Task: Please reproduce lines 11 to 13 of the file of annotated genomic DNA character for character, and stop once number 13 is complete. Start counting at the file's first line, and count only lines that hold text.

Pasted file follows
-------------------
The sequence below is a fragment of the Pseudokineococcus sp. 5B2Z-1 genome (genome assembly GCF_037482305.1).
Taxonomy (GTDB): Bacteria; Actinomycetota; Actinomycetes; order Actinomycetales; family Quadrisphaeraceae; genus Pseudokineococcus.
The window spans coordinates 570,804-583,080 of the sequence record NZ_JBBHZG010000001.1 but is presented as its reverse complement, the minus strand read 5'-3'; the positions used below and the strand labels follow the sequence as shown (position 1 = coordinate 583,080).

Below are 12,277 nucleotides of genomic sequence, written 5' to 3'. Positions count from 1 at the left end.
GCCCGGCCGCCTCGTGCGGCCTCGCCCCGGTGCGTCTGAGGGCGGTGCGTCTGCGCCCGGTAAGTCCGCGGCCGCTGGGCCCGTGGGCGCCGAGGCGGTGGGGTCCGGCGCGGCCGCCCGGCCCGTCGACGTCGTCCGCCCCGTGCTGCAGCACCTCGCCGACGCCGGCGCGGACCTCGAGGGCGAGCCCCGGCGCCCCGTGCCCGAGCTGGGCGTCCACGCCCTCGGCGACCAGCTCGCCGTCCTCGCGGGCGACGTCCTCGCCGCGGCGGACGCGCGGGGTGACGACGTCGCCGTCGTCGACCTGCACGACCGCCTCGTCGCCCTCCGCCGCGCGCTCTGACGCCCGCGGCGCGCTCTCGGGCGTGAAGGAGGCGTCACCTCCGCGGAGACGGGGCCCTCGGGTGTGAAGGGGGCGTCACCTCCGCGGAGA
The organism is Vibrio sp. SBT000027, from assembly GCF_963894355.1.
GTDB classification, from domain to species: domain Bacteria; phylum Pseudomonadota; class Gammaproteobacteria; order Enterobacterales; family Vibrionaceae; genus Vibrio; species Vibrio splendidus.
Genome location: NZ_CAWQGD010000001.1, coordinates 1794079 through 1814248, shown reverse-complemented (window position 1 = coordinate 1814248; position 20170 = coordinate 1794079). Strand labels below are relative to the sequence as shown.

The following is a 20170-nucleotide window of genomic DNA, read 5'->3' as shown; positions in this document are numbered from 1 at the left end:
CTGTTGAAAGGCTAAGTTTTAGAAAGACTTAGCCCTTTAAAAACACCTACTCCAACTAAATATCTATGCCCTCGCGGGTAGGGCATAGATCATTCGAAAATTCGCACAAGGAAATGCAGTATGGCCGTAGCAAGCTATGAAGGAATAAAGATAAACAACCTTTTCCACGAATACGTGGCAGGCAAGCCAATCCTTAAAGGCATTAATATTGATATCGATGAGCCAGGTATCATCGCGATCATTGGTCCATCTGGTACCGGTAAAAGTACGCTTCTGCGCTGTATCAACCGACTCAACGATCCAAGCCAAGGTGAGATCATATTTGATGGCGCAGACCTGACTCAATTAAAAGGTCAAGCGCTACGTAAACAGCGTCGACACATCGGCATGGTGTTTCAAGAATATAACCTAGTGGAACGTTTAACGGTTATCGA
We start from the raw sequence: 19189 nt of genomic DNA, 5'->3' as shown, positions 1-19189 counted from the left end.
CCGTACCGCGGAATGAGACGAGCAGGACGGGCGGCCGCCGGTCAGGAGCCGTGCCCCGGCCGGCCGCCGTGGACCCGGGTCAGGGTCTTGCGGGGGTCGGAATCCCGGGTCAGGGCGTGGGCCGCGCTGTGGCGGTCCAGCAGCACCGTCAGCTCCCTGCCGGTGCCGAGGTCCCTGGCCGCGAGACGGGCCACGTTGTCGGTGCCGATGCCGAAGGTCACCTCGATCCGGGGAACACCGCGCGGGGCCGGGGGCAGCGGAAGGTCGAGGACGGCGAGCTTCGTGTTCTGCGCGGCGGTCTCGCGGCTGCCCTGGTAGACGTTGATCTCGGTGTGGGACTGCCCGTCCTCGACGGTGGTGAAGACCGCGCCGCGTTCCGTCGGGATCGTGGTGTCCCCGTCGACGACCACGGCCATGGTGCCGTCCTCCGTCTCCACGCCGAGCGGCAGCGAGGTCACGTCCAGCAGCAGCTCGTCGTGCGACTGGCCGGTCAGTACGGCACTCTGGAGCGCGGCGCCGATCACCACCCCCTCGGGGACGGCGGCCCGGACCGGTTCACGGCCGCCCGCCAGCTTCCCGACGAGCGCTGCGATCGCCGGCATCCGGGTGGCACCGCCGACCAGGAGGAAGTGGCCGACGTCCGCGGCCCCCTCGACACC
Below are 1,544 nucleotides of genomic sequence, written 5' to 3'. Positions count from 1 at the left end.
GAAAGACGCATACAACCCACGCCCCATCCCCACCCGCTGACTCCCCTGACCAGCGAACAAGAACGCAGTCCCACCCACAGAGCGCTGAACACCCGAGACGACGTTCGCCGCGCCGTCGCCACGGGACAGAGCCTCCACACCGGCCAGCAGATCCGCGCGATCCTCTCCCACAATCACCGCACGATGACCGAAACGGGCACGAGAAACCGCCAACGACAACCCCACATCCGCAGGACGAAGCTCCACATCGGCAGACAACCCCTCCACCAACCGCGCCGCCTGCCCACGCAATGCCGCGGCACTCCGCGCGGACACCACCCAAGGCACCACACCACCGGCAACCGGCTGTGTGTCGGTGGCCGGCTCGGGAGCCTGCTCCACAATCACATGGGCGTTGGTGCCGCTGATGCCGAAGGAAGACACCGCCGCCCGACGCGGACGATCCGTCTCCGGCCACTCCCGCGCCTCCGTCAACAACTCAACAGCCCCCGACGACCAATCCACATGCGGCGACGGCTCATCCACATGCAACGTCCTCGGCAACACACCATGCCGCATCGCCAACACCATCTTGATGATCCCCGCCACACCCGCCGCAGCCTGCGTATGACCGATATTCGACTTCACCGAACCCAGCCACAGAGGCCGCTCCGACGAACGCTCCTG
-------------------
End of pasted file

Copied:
We start from the raw sequence: 19189 nt of genomic DNA, 5'->3' as shown, positions 1-19189 counted from the left end.
CCGTACCGCGGAATGAGACGAGCAGGACGGGCGGCCGCCGGTCAGGAGCCGTGCCCCGGCCGGCCGCCGTGGACCCGGGTCAGGGTCTTGCGGGGGTCGGAATCCCGGGTCAGGGCGTGGGCCGCGCTGTGGCGGTCCAGCAGCACCGTCAGCTCCCTGCCGGTGCCGAGGTCCCTGGCCGCGAGACGGGCCACGTTGTCGGTGCCGATGCCGAAGGTCACCTCGATCCGGGGAACACCGCGCGGGGCCGGGGGCAGCGGAAGGTCGAGGACGGCGAGCTTCGTGTTCTGCGCGGCGGTCTCGCGGCTGCCCTGGTAGACGTTGATCTCGGTGTGGGACTGCCCGTCCTCGACGGTGGTGAAGACCGCGCCGCGTTCCGTCGGGATCGTGGTGTCCCCGTCGACGACCACGGCCATGGTGCCGTCCTCCGTCTCCACGCCGAGCGGCAGCGAGGTCACGTCCAGCAGCAGCTCGTCGTGCGACTGGCCGGTCAGTACGGCACTCTGGAGCGCGGCGCCGATCACCACCCCCTCGGGGACGGCGGCCCGGACCGGTTCACGGCCGCCCGCCAGCTTCCCGACGAGCGCTGCGATCGCCGGCATCCGGGTGGCACCGCCGACCAGGAGGAAGTGGCCGACGTCCGCGGCCCCCTCGACACC
Below are 1,544 nucleotides of genomic sequence, written 5' to 3'. Positions count from 1 at the left end.